How to Use a Windows .bat File to Execute an R Script

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Using a Windows .bat file to execute an R script can be a convenient way to automate tasks and streamline your workflow. In this blog post, we will explain each line of a sample .bat file and its corresponding R script, along with a simple explanation of what each section does.

The .bat File:

@echo off

rem Set the path to the Rscript executable
set RSCRIPT="C:\Users\user\AppData\Local\Programs\R\R-4.2.3\bin\Rscript.exe"

rem Set the path to the R script to execute
set RSCRIPT_FILE="C:\Users\user\my_r_script.R"

rem Execute the R script

rem Pause so the user can see the output

Now, let’s break down each line:

  1. @echo off: This line turns off the echoing of commands in the command prompt window, making the output cleaner.

  2. rem Set the path to the Rscript executable: The rem keyword denotes a comment in a batch file. This line sets the path to the Rscript executable, which is the command-line interface for executing R scripts.

  3. set RSCRIPT="C:\Users\user\AppData\Local\Programs\R\R-4.2.3\bin\Rscript.exe": This line assigns the path to the Rscript executable to the environment variable RSCRIPT.

  4. rem Set the path to the R script to execute: This line is another comment, specifying that the next line sets the path to the R script that will be executed.

  5. set RSCRIPT_FILE="C:\Users\user\my_r_script.R": Here, the path to the R script file is assigned to the environment variable RSCRIPT_FILE.

  6. %RSCRIPT% %RSCRIPT_FILE%: This line executes the R script using the Rscript executable and passes the path to the R script file as an argument.

  7. rem Pause so the user can see the output: This comment suggests that the script should pause after execution so that the user can view the output before the command prompt window closes.

  8. exit: This command exits the batch file and closes the command prompt window.

The R Script:

The R script contains several sections. Here is the full script and then I will give an explanation of each section:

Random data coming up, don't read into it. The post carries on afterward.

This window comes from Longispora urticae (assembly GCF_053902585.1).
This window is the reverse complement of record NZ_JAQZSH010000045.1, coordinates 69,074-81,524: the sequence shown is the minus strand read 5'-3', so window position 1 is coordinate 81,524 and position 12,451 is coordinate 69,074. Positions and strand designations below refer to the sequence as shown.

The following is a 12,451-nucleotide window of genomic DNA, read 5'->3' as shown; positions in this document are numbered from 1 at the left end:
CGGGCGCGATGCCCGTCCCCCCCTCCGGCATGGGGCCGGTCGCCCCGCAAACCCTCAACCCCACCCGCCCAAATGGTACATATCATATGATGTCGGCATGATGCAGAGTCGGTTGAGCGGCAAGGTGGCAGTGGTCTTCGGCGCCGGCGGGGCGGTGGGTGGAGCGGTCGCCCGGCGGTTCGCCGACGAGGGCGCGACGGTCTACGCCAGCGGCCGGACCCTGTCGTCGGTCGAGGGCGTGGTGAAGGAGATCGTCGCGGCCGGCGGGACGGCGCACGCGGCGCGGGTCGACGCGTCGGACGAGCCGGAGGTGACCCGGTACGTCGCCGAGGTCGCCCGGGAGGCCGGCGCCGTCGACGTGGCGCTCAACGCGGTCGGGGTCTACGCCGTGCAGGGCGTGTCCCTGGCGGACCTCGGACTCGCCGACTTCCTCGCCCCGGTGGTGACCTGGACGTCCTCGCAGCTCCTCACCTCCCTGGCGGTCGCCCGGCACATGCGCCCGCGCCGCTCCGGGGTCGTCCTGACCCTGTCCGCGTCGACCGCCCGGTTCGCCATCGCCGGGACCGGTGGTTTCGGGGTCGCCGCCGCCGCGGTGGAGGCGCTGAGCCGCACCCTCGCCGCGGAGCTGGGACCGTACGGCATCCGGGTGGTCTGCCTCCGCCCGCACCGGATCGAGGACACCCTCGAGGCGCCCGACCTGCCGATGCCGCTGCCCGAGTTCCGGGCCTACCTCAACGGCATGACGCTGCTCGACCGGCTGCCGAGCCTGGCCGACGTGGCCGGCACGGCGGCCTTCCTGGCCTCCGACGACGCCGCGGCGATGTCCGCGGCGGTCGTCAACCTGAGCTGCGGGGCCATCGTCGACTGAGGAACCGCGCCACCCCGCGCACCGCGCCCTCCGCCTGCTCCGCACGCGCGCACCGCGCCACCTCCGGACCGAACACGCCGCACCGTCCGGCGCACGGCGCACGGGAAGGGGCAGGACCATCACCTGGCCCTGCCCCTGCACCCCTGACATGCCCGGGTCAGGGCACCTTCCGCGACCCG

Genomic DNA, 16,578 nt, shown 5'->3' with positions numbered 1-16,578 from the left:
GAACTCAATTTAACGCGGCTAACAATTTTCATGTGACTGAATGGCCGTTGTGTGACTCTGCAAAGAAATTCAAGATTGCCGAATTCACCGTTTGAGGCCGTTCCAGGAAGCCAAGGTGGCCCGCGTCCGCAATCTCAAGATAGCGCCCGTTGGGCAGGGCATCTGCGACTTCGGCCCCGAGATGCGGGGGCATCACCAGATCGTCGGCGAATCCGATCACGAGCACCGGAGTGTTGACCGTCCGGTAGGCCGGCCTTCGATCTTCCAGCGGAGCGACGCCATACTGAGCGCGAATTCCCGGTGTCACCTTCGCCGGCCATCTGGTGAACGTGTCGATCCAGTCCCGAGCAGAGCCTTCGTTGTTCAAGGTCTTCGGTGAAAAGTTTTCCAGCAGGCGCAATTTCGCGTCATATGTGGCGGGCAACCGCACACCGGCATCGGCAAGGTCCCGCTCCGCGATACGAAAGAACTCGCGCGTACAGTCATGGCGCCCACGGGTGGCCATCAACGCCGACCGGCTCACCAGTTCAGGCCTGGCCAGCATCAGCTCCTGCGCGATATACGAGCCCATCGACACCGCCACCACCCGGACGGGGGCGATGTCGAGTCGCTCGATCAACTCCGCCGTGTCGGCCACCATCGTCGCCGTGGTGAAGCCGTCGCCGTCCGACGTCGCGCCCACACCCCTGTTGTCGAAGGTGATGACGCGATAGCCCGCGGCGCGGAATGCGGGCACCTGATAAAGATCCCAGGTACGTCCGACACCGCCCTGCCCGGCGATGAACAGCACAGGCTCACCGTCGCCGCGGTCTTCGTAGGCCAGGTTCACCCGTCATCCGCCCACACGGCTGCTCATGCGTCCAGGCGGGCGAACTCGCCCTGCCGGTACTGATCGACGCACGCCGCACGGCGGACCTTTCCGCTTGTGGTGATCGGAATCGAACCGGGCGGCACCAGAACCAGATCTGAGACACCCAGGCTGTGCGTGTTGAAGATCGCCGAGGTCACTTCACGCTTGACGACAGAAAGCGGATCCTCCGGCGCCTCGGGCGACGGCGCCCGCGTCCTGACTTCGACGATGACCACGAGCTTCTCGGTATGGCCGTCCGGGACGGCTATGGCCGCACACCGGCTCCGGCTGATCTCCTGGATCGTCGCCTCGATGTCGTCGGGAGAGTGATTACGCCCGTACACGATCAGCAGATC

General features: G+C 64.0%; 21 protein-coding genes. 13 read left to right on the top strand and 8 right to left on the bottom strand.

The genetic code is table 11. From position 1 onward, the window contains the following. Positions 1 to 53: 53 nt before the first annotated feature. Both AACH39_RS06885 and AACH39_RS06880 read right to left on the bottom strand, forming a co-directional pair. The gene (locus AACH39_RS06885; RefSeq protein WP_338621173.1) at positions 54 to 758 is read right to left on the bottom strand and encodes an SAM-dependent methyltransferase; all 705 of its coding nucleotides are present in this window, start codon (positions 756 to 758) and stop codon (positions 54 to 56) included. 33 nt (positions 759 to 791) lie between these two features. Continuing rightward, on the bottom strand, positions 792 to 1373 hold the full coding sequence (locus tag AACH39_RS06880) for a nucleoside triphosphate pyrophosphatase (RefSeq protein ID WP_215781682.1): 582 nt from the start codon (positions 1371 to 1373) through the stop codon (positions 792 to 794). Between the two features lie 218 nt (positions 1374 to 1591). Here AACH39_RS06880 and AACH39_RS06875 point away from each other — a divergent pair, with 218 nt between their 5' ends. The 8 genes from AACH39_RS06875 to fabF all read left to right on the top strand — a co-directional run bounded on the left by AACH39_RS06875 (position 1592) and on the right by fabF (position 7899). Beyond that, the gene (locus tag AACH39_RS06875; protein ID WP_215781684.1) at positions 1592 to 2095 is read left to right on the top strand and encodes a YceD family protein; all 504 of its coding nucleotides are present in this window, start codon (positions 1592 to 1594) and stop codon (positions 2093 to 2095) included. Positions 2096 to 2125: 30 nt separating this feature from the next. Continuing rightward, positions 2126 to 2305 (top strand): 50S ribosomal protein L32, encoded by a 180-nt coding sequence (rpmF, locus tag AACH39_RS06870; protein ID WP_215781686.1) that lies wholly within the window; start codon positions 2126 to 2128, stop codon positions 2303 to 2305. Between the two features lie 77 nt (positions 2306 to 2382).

# Library Load

# Source SSMS Connection Functions 

# Connect to SSMS
dbc <- db_connect()

# Query SSMS
query <- DBI::dbGetQuery(
  conn = dbc,
  statement = paste0(
    select encounter,
    from dbo.c_xfer_fac_tbl 
    where encounter in 
        select distinct encounter
        from DBO.c_xfer_fac_tbl 
        group by encounter, file_name 
        having Count(Distinct pt_no) > 1
        and INSERT_DATETIME = 
        select Max(INSERT_DATETIME) 
        from dbo.c_xfer_fac_tbl
    group by encounter, pt_no 
    order by encounter


# Save file to disk
path <- "C:/Path/to/files/encounter_duplicates/"
f_name <- "Encounter_Duplicates_"
f_date <- Sys.time() |> 
  str_replace_all(pattern = "[-|:]","") |>
  str_replace(pattern = "[ ]", "_")
full_file_name <- paste0(f_name, f_date, ".xlsx")
fpn <- paste0(path, full_file_name)

  x = query,
  path = fpn

# Compose Email ----
# Open Outlook
Outlook <- get_business_outlook()

email_body <- md(glue(
  ## Important!
  Please see attached file {full_file_name}
  The file attached contains a list of accounts from Hospital B
  that have two or more Hospital A account numbers associated with them. We therefore
  cannot process these accounts.
  Thank you,

  The Team

email_template <- compose_email(
  body = email_body,
  footer = md("sent via Microsoft365R and The Team")

# Create Email
  #set_body(email_body, content_type="html")$
  set_recipients(to=c("[email protected]", "[email protected]"))$
  set_subject("Encounter Duplicates")$

# Archive File after it has been sent
archive_path <- "C:/Path/to/Encounter_Duplicate_Files/Sent/"
move_to_path <- paste0(archive_path, full_file_name)
  from = fpn,
  to = move_to_path

# Clear the Session
rm(list = ls())
  1. Library Load: This section loads various R libraries needed for the script’s functionality, such as database connections, data manipulation, and email composition.

  2. Source SSMS Connection Functions: Here, a separate R script file (SQL_Connection_Functions.r) is sourced. This file likely contains custom functions related to connecting to and querying a SQL Server Management System (SSMS) database.

  3. Connect to SSMS: This line establishes a connection to the SSMS database using the db_connect() function.

  4. Query SSMS: The script executes a SQL query against the SSMS database using the dbGetQuery() function. The result of the query is assigned to the query variable.

  5. Save file to disk: The script saves the query result (query) to an Excel file on the local disk using the write_xlsx() function.

  6. Compose Email: This section composes an email using the blastula package, preparing the email body and setting the recipients, subject, and


  1. Create Email: The composed email is created using the create_email() function from the Microsoft365R package. The body, recipients, subject, and attachment are set.

  2. Send Email: The email is sent using the send() function, which relies on a connection to Microsoft Outlook. The email body, recipients, subject, and attachment are all included in the email.

  3. Archive File after it has been sent: The script moves the Excel file to an archive folder after sending the email, using the file.rename() function.

  4. Clear the Session: The rm() function is used to clear the current R session, removing any remaining objects from memory.


Using a Windows .bat file to execute an R script allows for easy automation and integration of R scripts into your workflow. By understanding each line of the .bat file and the corresponding R script sections, you can customize and adapt the process to suit your specific needs.

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